Design By Contract
Plan Before You Code
Many Moons ago, we were having serious bug issues with code at the company I was working at. No matter what developers did, bugs make it into Production and we constantly had to patch.
Part of the reason QA didn't discover some of the bugs was because of the complexity of some accounts.
Things slowly got better when a Senior Software Architect started implementing a Design By Contract coding standards
What is "Design By Contract?"
Design by contract is a different approach to programming. It promotes think-first, code-later in order to get a better quality of the software.
This is accomplished by defining clear APIs in the code between its various components. Each method needs to define what it takes as input and what the expected output will be. The output may be the return value of the method as well as a change of state of the enclosing object.
The great strength of design by contract is to have each method responsible for what it does and what it returns. It is on the caller to be responsible for what is given and the callee to return predictable results.
Ideally, contracts and methods are defined prior to actually coding the body of the methods. It is impossible to define the contract of something you do not know. This requires a lot of heavy thinking in advance which saves a lot of testing and unknowns later. It also makes the code easier to review and makes changes easier to implement as you do not have to guess about the context. Callers and callees state exactly their input, outputs, and what they do.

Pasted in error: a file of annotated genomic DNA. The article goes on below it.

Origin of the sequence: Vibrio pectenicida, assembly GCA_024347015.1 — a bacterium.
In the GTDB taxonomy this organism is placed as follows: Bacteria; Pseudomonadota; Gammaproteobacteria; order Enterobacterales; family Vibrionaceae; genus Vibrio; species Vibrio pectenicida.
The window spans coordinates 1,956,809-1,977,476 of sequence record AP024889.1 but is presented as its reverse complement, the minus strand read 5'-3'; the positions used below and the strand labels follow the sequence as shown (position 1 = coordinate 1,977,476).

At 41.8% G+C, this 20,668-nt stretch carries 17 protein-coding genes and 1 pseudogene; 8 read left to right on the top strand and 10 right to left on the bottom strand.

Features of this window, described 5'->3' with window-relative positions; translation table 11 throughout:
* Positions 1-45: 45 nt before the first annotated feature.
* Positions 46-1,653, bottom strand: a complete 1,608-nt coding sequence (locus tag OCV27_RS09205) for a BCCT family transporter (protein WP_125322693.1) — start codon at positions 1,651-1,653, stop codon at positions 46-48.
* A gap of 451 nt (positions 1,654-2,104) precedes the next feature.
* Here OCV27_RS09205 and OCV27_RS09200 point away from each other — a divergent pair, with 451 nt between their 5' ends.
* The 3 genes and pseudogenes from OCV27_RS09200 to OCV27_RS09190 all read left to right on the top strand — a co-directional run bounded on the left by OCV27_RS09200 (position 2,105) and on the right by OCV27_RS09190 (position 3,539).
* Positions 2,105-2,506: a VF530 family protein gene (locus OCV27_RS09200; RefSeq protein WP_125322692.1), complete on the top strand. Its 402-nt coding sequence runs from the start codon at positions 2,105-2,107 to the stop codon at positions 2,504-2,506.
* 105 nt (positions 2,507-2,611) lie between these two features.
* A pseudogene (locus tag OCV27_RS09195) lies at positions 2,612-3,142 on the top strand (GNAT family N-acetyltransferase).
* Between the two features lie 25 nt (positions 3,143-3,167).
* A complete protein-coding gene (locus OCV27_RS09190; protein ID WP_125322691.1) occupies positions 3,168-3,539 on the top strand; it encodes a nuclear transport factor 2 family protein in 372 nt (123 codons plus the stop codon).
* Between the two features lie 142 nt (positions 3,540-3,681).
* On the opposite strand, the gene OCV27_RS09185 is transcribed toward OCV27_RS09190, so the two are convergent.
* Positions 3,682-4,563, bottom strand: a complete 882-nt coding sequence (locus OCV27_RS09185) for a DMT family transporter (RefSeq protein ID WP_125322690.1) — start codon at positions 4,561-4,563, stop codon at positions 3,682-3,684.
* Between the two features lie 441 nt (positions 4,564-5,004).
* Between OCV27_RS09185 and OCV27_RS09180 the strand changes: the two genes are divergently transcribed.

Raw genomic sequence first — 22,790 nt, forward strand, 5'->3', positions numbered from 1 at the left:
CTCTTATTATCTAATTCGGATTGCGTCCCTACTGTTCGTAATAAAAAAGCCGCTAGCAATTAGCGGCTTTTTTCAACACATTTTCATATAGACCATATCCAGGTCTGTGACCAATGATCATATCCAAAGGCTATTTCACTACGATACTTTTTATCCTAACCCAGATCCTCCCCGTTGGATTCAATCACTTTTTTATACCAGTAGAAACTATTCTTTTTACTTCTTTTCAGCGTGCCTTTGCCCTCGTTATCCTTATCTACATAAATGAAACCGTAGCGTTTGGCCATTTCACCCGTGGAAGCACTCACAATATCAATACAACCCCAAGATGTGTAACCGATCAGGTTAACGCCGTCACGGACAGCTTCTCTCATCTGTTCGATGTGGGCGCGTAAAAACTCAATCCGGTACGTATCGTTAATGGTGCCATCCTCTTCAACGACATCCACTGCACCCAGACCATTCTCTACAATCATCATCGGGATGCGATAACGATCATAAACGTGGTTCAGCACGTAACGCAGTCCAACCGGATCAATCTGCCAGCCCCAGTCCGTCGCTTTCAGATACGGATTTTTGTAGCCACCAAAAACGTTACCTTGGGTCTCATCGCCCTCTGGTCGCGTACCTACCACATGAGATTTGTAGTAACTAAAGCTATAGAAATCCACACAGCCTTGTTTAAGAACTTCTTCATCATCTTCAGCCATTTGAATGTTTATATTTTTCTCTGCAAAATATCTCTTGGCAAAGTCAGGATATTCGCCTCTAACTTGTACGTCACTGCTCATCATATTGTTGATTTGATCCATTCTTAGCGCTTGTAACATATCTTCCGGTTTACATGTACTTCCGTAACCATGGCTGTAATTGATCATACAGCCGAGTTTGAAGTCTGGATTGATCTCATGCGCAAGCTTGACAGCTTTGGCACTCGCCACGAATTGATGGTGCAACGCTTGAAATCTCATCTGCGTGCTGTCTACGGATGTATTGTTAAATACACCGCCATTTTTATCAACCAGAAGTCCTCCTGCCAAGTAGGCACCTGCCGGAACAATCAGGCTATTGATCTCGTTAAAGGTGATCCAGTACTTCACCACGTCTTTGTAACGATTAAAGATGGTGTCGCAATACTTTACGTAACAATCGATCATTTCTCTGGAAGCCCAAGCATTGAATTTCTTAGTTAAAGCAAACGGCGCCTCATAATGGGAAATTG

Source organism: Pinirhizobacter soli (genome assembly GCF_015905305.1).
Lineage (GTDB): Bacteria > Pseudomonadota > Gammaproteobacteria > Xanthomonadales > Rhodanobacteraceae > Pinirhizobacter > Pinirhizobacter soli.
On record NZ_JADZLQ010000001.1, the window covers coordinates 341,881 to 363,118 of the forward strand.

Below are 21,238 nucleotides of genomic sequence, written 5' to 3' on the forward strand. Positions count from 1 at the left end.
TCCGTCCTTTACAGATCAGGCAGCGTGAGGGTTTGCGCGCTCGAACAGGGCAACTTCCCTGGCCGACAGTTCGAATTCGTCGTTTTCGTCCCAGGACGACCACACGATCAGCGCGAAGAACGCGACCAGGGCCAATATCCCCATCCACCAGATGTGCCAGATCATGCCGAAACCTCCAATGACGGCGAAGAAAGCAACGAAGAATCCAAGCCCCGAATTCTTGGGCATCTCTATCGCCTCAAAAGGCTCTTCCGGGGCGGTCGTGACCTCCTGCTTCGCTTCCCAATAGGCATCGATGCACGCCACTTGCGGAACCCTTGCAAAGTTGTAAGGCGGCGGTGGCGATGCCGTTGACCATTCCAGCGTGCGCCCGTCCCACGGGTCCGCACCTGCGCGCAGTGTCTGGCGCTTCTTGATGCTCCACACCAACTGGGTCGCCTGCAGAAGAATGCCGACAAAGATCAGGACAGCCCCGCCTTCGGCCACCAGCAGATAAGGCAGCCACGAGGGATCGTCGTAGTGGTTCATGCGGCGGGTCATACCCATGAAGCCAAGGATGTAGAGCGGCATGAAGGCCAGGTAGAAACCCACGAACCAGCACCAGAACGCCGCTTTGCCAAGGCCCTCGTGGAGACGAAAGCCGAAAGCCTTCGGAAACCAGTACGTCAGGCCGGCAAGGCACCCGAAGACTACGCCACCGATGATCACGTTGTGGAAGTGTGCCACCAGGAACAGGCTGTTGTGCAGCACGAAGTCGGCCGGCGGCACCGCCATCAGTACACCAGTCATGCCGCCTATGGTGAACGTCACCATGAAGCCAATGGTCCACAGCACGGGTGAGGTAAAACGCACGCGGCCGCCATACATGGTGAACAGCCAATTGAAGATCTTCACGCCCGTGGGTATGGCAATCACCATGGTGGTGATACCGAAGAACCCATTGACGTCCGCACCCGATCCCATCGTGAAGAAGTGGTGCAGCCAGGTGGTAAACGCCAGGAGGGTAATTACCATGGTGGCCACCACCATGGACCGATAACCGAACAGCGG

How did this Help QA/Releases?
Developers now had a better understanding of how their code works. It allowed other developers to understand how the code functions and pass the correct parameters.
When the code would fail there would be an assertion exception and it would be easy to figure out the issue.
Basically the Design By Contract moved the quality of code from QA to the Developer.
Five Things I Learned
It took a while to implement the Design By Contract throughout the system. Developers get used to planning before coding. Once they saw the benefits they were quick to adapt to the new model.
The Senior Software Architect worked with a small team of developers and a particular functionality within the software.
The Design By Contract coding standing stayed within the application long after the Senior Software Architect had left the team.
When testing code, QA would pay more attention to the logs and look for assertion errors - sometimes these would start as silent errors but would eventually turn into a serious customer-facing errors.
An interesting side effect: Developers were able to find serious logic issues with the Google AdWords API. This was interesting as other companies didn't report the issue. In some cases, Google fixed the issue, and in other cases, we worked around the issue.
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